I got a second hand handle for a tc201 but it had been repaired but was not working. I opened it up ant the wires had been re spliced badly so I respliced them but the head came off and the wires pulled out of the connectors. I dont' remember which wires went to which connectors. THe is a green, black, and a white. Do you haveve a diagram?
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Heating element connections r riveted together - u can't solder them as it would melt when running.
If the wire detached at the element it is near impossible to reattach it.
U would have to remove the rivet and replace it with the wires connected. My experience is that the mica that it is attached to is too fragile to get the ribvet removed.
40 Watts is pretty powerful and will do what you need. However if it
doesn't have any temperature control it may be too powerful. I use a
25 Watt electric soldering iron and it does everything I ever wanted in
electronics. The danger of using an iron that is too hot is that it
could heat components and solder beside where you want the heat.
If it's a gas operated soldering iron it's probably ok since ratings on
gas irons are only estimates. Gas soldering irons are handy for
working away from mains power, like in your car, however many of them
tend to work great when new but after a few months they start to run out
of gas very quickly probably possibly because they develop a leak. If
you're only buying one I'd say get an electric 25 Watt one.
I had a similar problem. I found that the cable from the transformer to the iron had an open in it. There are two spots where this mainly happens. At the transformer connector, or and probably this is it, at the iron entrance, You can remove the heater on the iron and take a voltmeter and see if you have power there. I found on mine that there was an open. I removed my cable, cut off the end at the iron and re-installed it. It was not easy but I managed to get it repaired. This is a kinda trial and error thing, mostly cables fail at the strain reliefs, this is where there is the most play in the system, and the constant flexing eventually breaks a wire. There are a number of places to get replacement cables, etc. Here is the one I use www.
eaesales.com . Please let me know if this has helped.
I assume that we are talking about electric soldering irons.
If at least one of the irons has a good heater you can fix it replacing/rebuilding the wiring.
To know if the heater is good read Ohms at its terminals, after disconnecting one of the two terminals. If the multimeter stays on infinity (circuit open), then the heater is gone. If there is a certain impedance, then it is still good. In that case test switch if present. Use the multimeter on impedance to ensure switch is opening and closing, or jump the switch contacts. Rebuild wiring and get a working iron out of a broken one.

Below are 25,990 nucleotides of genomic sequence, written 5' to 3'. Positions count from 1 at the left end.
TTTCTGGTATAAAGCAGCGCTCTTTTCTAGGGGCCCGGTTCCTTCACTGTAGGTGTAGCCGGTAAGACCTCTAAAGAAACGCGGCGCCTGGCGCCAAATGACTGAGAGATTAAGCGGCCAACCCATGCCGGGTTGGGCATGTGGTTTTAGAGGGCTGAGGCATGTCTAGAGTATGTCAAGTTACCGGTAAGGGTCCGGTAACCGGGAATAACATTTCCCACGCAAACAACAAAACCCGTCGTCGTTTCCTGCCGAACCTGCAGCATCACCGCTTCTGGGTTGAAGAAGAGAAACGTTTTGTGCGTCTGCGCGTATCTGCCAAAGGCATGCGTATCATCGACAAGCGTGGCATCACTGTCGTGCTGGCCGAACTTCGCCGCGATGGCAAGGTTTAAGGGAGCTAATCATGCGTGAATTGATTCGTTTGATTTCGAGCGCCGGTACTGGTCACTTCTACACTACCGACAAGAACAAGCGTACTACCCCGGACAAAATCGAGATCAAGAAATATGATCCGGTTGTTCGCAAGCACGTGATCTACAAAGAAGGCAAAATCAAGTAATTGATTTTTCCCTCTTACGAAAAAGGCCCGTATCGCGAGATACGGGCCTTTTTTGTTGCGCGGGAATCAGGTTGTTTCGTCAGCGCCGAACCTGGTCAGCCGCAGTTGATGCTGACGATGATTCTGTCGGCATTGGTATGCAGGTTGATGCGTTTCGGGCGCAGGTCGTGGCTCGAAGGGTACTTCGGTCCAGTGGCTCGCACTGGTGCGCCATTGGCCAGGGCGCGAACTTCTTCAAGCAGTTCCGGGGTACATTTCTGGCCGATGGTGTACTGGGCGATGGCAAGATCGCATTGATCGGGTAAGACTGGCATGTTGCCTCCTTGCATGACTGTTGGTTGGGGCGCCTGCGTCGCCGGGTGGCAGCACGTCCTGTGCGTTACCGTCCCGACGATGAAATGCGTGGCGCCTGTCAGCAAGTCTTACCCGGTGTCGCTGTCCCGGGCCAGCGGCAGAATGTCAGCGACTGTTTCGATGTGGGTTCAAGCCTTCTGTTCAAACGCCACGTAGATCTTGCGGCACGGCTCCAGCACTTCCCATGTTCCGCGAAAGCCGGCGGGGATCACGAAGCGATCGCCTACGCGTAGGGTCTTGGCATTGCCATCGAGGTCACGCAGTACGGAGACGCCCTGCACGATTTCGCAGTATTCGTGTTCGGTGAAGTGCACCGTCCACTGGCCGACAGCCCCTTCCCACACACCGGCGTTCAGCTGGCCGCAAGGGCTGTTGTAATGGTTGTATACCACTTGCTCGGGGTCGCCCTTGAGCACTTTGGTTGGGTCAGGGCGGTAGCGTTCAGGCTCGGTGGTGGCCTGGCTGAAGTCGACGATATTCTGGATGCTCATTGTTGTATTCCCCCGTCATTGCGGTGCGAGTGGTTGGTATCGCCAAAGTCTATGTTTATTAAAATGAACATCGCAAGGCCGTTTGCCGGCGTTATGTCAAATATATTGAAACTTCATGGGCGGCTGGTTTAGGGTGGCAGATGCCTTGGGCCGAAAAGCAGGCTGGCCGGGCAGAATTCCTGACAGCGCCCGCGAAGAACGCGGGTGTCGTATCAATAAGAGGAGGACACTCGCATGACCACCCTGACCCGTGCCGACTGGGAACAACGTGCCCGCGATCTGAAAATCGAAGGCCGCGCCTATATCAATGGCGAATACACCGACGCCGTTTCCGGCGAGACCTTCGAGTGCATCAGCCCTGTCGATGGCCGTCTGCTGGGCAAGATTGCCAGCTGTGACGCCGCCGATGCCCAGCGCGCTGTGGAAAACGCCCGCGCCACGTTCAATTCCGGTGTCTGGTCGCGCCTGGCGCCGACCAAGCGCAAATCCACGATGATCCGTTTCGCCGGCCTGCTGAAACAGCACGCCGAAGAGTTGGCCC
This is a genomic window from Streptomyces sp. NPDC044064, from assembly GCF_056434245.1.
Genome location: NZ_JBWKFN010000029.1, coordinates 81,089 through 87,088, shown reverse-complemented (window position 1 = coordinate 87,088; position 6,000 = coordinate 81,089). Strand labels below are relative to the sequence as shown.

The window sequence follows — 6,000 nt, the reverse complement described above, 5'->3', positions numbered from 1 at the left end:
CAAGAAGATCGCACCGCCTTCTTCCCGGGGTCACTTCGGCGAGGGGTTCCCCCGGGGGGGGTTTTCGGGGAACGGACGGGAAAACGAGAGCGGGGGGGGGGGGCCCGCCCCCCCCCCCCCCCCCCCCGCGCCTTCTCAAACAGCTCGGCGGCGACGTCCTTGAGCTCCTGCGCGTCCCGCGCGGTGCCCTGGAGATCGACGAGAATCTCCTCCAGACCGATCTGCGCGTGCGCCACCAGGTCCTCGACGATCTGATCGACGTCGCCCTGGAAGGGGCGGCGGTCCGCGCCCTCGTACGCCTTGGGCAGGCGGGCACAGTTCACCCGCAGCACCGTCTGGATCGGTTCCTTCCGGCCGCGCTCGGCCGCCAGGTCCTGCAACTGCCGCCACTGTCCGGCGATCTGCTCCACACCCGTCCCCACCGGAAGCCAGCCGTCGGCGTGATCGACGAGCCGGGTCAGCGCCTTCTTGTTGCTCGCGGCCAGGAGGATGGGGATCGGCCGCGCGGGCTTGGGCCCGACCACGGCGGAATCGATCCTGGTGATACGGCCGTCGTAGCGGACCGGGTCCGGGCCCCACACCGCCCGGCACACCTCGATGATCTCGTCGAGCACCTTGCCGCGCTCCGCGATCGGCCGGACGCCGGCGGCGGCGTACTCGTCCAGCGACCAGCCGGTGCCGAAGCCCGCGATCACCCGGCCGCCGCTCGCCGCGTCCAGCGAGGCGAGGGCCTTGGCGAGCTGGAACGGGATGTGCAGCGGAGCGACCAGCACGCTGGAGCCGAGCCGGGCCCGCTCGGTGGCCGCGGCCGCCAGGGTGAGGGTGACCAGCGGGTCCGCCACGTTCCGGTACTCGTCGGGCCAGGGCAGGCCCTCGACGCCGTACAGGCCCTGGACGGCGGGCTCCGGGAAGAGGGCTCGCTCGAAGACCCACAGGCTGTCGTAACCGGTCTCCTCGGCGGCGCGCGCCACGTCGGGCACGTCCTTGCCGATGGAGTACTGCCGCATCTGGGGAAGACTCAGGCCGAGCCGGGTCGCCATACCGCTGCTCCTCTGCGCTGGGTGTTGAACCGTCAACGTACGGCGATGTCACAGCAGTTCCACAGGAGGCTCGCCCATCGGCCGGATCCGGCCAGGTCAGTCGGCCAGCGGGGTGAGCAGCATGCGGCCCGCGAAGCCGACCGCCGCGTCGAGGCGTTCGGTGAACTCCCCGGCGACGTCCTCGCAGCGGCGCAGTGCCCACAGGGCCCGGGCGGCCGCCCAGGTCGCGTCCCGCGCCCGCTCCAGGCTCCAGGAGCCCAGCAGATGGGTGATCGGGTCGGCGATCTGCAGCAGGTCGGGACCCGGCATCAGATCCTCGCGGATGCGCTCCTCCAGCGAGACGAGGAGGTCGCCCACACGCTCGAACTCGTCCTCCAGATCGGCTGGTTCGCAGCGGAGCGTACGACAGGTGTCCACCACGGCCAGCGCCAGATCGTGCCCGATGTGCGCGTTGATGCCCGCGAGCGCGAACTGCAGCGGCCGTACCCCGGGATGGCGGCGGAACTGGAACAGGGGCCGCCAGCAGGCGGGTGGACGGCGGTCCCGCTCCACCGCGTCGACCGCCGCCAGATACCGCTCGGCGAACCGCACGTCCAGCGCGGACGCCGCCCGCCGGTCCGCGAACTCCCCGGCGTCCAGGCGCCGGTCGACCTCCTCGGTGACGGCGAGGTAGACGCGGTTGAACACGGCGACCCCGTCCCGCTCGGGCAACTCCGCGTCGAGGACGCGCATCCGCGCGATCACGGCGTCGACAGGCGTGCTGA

...naturally to do the repair job you will need at least one working iron, along with the multimeter.
where the plug and cord wires are connected inside the barrel, the wires start to fray from rotating the iron barrel and start to fray and short,some irons you can remove the barrel from the handle by removing screws from the body of the iron,some are not able to be disassembled,if you can plug it in and the breaker doesnt blow,then rotate the cord and see if it blows the breaker then,this is a good sign of what is posted in my comment above
check this out
Consider the wattage of the soldering iron. A good soldering iron will have wattage of 80 to 150. A wattage of lower than 80 is not ideal for stained glass. You need a soldering iron that will melt the solder fast enough for your project. Consider the type of temperature control you want. Some irons will have a temperature control built in the tip. When the temperature drops, it will turn on and when the temperature is reached, it will turn off. Other soldering irons have a built-in rheostat. You control the temperature by turning the dial up or down. A separate rheostat can be purchased to plug your soldiering iron into. Rheostats are highly recommended. This lets you match your temperature to your soldering style and allow you to do decorative effects.
Consider the heating element. There are two types of elements, ceramic or wire-wrapped. Ceramic core irons maintain heat more efficiently than wound wire heaters. In a ceramic core, the heater core extends into the tip for faster heat transfer. This will keep the tip hot for a longer period so you can work quickly and faster. Ceramic irons maintain their temperature longer and heat up within 30 to 60 seconds.
Consider the weight of the soldering iron. You want a soldering iron that is lightweight and balanced. You will have less fatigue when using a lightweight soldering iron at long stretches of time. Check to see if it fits your hand comfortably. Check to see if it has a good rubber cushion for your hand.
Check for the ease of changing tips on your soldering iron. When soldering stained glass, you want to match your tip to the technique you want to use. There are a variety of tips on the market for soldering irons, and you want to be able to change them easily.
Check the soldering iron to see if it has a heavy-duty cord and a three-prong plug. You want a grounded three-prong plug to prevent the possibility of shock.
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